The decline in India’s foreign exchange reserves is largely due to valuation changes arising from the appreciation of the US dollar, Union Finance Minister Nirmala Sitharaman said.
He made these remarks while addressing the International Monetary Finance Committee (IMFC) during the ongoing annual meeting of the World Bank and the International Monetary Fund (IMF) here on Friday.
“India’s foreign exchange reserves, at $537.5 billion as of September 23, 2022, compare favorably with most peer economies. Two-thirds of the decline in reserves is due to valuation changes arising from appreciation of the US dollar and rising US bond yields,” Sitharaman said.
In fact, there has been an increase of $4.6 billion in foreign exchange reserves in the first quarter of 2022-23 as per the balance of payments (BoP). Other external indicators such as net international investment position and short-term debt also indicate lower vulnerability, he said.
In fact, India’s external debt-to-GDP ratio is the lowest among major emerging market economies (EMEs), it added.
India’s foreign exchange reserves fell by $4,854 billion to $532,664 million on September 30, according to the Reserve Bank of India (RBI).
The fall in reserves during the week ending September 30 was due to a fall in foreign currency assets (FCA), a major component of overall reserves, the Weekly Statistical Supplement published by the RBI said.
According to Sitharaman, high imported inflation pressures remain an upside risk to the future trajectory of inflation, amplified by the continued appreciation of the US dollar.
In fact, inflation has remained at the upper tolerance limit of 6 percent or above since January 2022, he said.
In this context, Sitharaman said, the calibrated withdrawal of monetary accommodation has continued to curb the widening of price pressures, anchoring inflation expectations and containing second-round effects. India is in a better position than many other advanced or emerging market economies, he said.
In this tumultuous global environment, India’s external financing position remains comfortable despite widening current account deficit (CAD) to 2.8 per cent and trade deficit to 8.1 per cent in the first quarter from 2022-23, the minister said.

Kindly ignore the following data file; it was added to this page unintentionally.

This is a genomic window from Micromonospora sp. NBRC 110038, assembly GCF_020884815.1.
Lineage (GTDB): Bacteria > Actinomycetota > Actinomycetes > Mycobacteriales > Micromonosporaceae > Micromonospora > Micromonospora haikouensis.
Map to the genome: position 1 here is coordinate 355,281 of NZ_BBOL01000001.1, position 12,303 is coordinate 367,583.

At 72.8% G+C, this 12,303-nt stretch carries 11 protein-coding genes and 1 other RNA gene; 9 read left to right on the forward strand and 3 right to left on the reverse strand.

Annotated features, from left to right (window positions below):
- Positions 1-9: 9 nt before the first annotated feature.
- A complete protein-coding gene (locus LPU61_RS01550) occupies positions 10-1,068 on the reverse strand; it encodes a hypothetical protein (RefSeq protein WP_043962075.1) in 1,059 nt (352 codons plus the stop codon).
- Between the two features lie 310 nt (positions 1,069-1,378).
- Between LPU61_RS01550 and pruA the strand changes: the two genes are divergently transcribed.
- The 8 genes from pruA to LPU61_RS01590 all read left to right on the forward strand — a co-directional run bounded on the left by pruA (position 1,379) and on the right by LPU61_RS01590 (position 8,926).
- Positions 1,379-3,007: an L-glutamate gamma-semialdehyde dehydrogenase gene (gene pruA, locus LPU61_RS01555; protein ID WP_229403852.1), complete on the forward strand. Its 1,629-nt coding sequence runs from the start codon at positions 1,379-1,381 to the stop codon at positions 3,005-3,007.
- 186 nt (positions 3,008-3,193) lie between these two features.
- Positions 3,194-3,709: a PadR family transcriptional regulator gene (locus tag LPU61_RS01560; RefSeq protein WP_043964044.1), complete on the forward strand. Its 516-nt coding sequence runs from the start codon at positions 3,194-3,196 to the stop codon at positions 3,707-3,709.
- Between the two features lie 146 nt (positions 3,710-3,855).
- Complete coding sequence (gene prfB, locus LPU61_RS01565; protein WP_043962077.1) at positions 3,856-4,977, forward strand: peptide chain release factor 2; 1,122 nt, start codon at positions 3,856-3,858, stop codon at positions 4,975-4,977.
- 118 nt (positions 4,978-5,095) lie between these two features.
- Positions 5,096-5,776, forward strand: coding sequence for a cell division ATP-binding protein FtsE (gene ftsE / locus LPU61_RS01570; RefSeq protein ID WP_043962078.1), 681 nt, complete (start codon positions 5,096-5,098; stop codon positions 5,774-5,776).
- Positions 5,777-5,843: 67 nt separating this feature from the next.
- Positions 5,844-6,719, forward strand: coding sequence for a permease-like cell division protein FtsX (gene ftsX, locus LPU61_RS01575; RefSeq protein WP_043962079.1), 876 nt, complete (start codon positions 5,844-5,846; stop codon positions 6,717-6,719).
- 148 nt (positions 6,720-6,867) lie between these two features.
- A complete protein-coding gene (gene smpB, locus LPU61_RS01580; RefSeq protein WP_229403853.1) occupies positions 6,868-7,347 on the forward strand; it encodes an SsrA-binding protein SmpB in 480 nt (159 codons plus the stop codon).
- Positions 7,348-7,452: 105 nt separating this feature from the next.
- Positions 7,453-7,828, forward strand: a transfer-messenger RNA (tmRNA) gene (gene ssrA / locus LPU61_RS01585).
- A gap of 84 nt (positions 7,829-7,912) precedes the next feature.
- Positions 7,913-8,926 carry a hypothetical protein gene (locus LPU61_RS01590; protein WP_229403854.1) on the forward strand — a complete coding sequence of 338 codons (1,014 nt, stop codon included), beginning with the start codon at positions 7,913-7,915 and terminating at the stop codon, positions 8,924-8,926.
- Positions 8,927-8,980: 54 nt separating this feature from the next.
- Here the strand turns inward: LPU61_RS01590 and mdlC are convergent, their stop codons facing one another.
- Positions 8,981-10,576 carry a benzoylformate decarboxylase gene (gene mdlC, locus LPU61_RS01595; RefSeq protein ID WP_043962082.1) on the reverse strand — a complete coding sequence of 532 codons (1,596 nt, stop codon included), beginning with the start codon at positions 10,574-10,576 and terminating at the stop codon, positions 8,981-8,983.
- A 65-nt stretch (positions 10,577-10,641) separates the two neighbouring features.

The higher trade deficit is expected to be offset by increased service exports and increased remittances. The CAD is generally expected to be within 3 percent of GDP. With portfolio flows stabilizing and foreign direct investment (FDI) remaining strong, this type of deficit is bankable, he said.
The recovery of the business sector, as well as the banking sector, provides a cushion to absorb risks in the economy. In the pre-pandemic phase, these sectors suffered from the double problem of balance sheet. Restoring their balance sheets has been a priority, he added.
Sitharaman said the soft interest rate regime during the COVID-19 years helped companies restructure their debt and reduce interest costs. Since then, its debt-equity ratios have fallen to 0.5. The reduction in the corporate tax rate in the pre-COVID-19 phase also helped companies absorb the impact of the pandemic.
Similarly, the banking sector has recorded six-year lows in non-performing assets (NPA) and slippage ratios, while capital to risk-weighted assets ratio (CRAR) and provision coverage ratio (PCR) have increased , said.
India is also seeing strong credit growth of 15 per cent in September 2022. The total flow of resources to the corporate sector so far is five times higher than last year’s mobilization, mainly through bank credit, CP and FDI, said.